Education Articles

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Allergy or Cold?

You have a stuffy nose, and you feel lousy. How can you tell if you have allergic rhinitis or a cold? At first, you may think it’s impossible to tell the difference. Both colds and allergic rhinitis share similar symptoms of runny, stuffy nose, and sore throat. To see if you have a cold or allergic rhinitis, you may have to look more carefully at your symptoms.

Consider Timing

Do you always seem to get a cold at the same time of the year? If your nose starts running every spring or every fall, you may have seasonal allergic rhinitis and be allergic to specific types of pollen.

Do You Itch?

People with allergic rhinitis may have itchy eyes, throat, and nose, while people with colds don’t.

Any Aches?

Even though both cold and allergies are uncomfortable, people with a cold or flu feel body aches, while allergy suffers do not.

How Long Have You Had Symptoms?

Cold symptoms usually last 7-10 days and gradually get better. With allergic rhinitis, symptoms can last weeks or even months, can come on suddenly, and can go away suddenly, too.

For a definitive answer, talk with your doctor. He or she can help diagnose you and suggest treatment to help you feel better.

Q & A

What is rhinitis?

Rhinitis makes the inside of your nose become swollen and irritated. As a result of this condition, you may experience sneezing, congestion, and itchy and “runny” nose. Rhinitis may be caused by allergies or by irritants.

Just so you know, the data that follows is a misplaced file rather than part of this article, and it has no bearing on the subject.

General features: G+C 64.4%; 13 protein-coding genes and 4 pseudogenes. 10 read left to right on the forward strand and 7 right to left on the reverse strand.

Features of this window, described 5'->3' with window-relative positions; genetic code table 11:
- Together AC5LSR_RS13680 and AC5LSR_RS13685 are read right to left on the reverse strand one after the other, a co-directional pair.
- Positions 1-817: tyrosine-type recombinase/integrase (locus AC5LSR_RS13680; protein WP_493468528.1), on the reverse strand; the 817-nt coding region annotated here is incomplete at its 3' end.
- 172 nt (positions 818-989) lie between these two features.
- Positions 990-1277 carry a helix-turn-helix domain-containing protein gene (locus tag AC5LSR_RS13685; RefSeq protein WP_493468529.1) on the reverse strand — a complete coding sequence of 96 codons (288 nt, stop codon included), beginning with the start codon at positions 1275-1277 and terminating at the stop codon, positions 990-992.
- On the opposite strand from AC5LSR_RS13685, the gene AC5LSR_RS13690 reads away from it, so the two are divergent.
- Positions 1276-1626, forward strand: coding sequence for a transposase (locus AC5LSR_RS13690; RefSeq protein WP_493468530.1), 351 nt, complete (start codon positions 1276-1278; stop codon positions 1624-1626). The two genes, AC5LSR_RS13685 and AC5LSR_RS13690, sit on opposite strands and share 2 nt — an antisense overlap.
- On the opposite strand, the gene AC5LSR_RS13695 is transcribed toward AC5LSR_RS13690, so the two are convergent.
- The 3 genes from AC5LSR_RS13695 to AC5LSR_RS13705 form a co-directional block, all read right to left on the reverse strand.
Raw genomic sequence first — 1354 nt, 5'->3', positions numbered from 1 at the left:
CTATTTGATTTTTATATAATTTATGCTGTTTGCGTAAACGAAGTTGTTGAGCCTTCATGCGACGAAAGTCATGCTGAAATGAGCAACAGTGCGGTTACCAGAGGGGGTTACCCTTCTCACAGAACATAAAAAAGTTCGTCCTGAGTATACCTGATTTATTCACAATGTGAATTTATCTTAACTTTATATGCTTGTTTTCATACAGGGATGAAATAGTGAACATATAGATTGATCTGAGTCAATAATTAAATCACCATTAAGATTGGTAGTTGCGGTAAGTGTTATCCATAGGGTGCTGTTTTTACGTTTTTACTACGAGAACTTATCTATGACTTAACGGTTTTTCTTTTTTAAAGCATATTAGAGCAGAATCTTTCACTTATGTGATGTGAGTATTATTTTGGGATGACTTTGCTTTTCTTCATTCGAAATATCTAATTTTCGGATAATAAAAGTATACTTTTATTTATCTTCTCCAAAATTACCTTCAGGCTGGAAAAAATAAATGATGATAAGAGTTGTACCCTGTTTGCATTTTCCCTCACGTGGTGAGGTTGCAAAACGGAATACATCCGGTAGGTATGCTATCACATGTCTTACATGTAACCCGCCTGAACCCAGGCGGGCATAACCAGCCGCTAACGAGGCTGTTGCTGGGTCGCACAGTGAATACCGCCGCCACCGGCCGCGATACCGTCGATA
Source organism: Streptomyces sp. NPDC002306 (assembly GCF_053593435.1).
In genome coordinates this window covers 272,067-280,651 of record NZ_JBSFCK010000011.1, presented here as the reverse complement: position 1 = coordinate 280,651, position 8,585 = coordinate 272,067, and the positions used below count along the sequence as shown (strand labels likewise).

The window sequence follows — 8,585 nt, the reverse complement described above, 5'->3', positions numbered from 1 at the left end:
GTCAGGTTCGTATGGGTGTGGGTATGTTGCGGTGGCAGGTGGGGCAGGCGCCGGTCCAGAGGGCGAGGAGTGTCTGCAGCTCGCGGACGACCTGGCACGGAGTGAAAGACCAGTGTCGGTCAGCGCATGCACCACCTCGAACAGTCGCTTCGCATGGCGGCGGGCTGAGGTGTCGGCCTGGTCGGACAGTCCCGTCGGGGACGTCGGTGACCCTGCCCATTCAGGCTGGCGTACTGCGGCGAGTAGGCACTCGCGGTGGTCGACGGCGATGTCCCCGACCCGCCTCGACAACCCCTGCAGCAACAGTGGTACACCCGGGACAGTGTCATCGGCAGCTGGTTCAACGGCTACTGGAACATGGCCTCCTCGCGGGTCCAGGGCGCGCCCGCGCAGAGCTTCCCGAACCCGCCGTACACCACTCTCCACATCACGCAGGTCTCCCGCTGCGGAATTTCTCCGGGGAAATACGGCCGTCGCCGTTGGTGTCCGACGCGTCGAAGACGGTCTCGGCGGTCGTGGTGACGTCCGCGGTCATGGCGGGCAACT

What causes nasal allergies?

There are several causes of nasal allergies:

  • Some people have spring-fall allergies, also known as hay fever. These allergies are often caused by pollens from trees, grasses and weeds.
  • Other people have allergies all year long. These people suffer from year-round exposure to dust mites, mold, and pets, especially cats.
  • Some people think they are experiencing nasal allergies when, in fact, their symptoms are due to non allergic rhinitis. Non allergic rhinitis can develop with colds, exposure to irritants, such as smoke or perfumes, or for unknown reasons.

Tips for Parents of Children with Hay Fever

If you’re a parent of a child with hay fever, you may wonder how you can help. The good news is that there is much that can be done to make your child feel better. Many options are available for treating hay fever with few side effects, including non-sedating antihistamines and nasal steroids. Also, there are many steps you can take to lessen your child’s exposure to the allergen that causes the allergy symptoms. These measures include running the air conditioner in the home and car to limit exposure to pollen, minimizing dust collectors at the home, such as wall to wall carpeting, knickknacks, upholstered furniture, and heavy drapes; and washing hair, body, and clothes after being outside to get rid of pollen.

Other tips:

  • Learn as much as possible.
  • Talk with your child’s doctor about where to look for more information about your child’s condition. Being more informed may help you feel more in control and less anxious.
  • Keep communication open with your child.
  • Try to share what you learn with your child. Keeping it at his or her level helps your child to understand hay fever and involve him or her as much as possible in the treatment.
  • Find ways to cope with your own stress.
  • Meditation, exercise, hobbies, spending time with family and friends, and counseling are just a few ways to relieve your stress.

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